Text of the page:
Tuesday, May 2, 2017

Grantham Mayo Van Otterloo First Quarter Letter

Ha! I see the FT's Izabella Kaminska was also perusing Mr. Grantham's letter. She has additional thoughts at "GMO’s Grantham on what’s driving abnormal profit margins".
Great minds and all that.

Interestingly, we both zeroed in on the political power angle, which of course reminded me of something (what doesn't?), in this case a 2015 post, "While the Cost of Stuff Declines, The Cost of Political Power Skyrockets":
In the comments section of an FT Alphaville piece on Andreessen-Horowitz-backed bitcoin play, 21 Inc. Alphaville's benevolent overlord  pounded home a point Izabella raised in the article:

Paul Murphy FT
I'd missed the screaming irony here.  You don't seem to be able to buy the 21 Bitcoin computer with bitcoin.
And why doesn't M. Andreessen accept bitcoin in payment?
Because it is not the coin of the realm he is actually interested in: The Political.

When the plebs are bought off with their $12,000/yr. guaranteed basic income (plus a smartphone) the things that will cost serious coin will be political access and law-making power.
And we're already on the way....
And that leads us to today's link.
From GMO:
This Time Seems Very, Very Different (Part 2 of Not with a Bang but a Whimper -A Thought Experiment)
Jeremy Grantham
Pages 9-16
Oh, the good old days!
When I started following the market in 1965 I could look back at what we might call the Ben Graham training period of 1935-1965. He noticed financial relationships and came to the conclusion that for patient investors the important ratios always went back to their old trends. He unsurprisingly preferred larger safety margins to smaller ones and, most importantly, more assets per dollar of stock price to fewer because he believed margins would tend to mean revert and make underperforming assets more valuable.You do not have to be an especially frugal Yorkshireman to think, “What’s not to like about that?”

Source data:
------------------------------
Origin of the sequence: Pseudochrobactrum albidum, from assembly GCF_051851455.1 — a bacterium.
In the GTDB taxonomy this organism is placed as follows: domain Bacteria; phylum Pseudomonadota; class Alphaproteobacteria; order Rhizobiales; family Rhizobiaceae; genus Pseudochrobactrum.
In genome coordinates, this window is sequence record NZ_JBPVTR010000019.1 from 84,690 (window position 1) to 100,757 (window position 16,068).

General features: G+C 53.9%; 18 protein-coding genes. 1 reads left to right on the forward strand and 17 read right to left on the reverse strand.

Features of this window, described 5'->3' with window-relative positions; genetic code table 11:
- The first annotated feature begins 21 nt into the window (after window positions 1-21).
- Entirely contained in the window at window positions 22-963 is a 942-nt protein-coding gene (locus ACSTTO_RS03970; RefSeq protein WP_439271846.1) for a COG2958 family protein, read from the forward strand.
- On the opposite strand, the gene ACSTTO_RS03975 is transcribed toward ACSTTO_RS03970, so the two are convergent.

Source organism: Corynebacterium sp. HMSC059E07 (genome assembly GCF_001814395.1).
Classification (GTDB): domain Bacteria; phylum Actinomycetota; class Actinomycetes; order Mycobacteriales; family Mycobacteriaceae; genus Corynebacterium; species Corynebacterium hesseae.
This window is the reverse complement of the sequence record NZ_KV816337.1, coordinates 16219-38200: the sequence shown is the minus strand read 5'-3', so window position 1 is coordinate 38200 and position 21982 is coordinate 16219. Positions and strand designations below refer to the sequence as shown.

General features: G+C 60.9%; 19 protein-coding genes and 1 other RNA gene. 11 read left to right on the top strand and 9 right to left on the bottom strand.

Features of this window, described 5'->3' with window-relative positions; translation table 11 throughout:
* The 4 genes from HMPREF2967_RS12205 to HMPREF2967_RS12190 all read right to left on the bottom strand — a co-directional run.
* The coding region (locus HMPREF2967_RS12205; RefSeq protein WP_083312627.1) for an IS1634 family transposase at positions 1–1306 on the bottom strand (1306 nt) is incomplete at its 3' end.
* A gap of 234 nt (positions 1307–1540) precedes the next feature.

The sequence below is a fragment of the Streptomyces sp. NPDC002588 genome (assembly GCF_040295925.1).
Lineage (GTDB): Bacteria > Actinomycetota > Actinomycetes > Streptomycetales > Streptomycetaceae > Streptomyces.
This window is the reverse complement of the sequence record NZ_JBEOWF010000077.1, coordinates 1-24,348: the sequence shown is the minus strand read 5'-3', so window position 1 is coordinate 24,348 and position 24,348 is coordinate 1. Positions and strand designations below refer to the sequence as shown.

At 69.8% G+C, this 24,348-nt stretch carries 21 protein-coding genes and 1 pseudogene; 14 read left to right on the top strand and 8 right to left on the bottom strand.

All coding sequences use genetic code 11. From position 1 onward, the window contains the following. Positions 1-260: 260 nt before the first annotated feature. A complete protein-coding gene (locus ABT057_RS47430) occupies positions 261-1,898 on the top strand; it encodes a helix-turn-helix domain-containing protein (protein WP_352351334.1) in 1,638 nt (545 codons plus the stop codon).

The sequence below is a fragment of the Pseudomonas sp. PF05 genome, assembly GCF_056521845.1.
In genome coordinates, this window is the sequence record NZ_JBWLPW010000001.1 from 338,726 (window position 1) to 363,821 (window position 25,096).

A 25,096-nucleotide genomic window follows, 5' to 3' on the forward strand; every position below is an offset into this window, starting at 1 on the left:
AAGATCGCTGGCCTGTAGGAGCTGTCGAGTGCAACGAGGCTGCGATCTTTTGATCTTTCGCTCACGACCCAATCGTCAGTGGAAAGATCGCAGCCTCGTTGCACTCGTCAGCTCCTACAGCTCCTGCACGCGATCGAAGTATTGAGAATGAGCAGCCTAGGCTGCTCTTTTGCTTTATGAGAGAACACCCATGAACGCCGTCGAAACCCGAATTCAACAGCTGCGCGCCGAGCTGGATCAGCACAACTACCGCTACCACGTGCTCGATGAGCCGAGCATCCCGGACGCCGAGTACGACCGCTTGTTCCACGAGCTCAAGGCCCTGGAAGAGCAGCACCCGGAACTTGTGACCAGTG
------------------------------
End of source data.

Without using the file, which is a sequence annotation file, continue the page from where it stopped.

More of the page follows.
So in my training period I adopted the same biases. And they worked! For the next 10 years, the out-of-favor cheap dogs beat the market as their low margins recovered. And the next 10 years, and the next!

Not exactly shooting fish in a barrel, but close. Similarly, a group of stocks or even
the whole market would shoot up from time to time, but eventually – inconveniently, sometimes a couple of painful years longer than expected – they would come down. Crushed margins would in general recover, and for value managers the world was, for the most part, convenient, and even easy for decades. And then it changed.

Exhibit 1 shows what happened to the average P/E ratio of the S&P 500 after 1996. For a long and painful 20 years – for someone betting on a steady, unchanging world order – the P/E ratio stayed high by 1935-1995 standards. It still oscillated the same as before, but was now around a much higher mean, 65% to 70% higher! This is not a trivial difference to investors, and 20 years is long enough to test the apocryphal but suitable Keynesian quote that the market can stay irrational longer than the investor can stay solvent.

1 In fact, between 1965 and 1995 cheap price to book stocks (best decile) continuously outperformed the market on a rolling 10-year basis with one exception – 1973 (French and Fama).

Along the way there were early signs that things had changed. First was the decline from the greatest bubble in US equity history, the 2000 tech bubble. Compared to the previous high of 21x earnings at the 1929 bubble high, this 2000 market shot up to 35x and when it finally broke, it fell only for a second to touch the old normal price trend. And then it quite quickly doubled. Compare that experience to the classic bubbles breaking in the US in 1929 and 1972 (Exhibit 2) or Japan in 1989.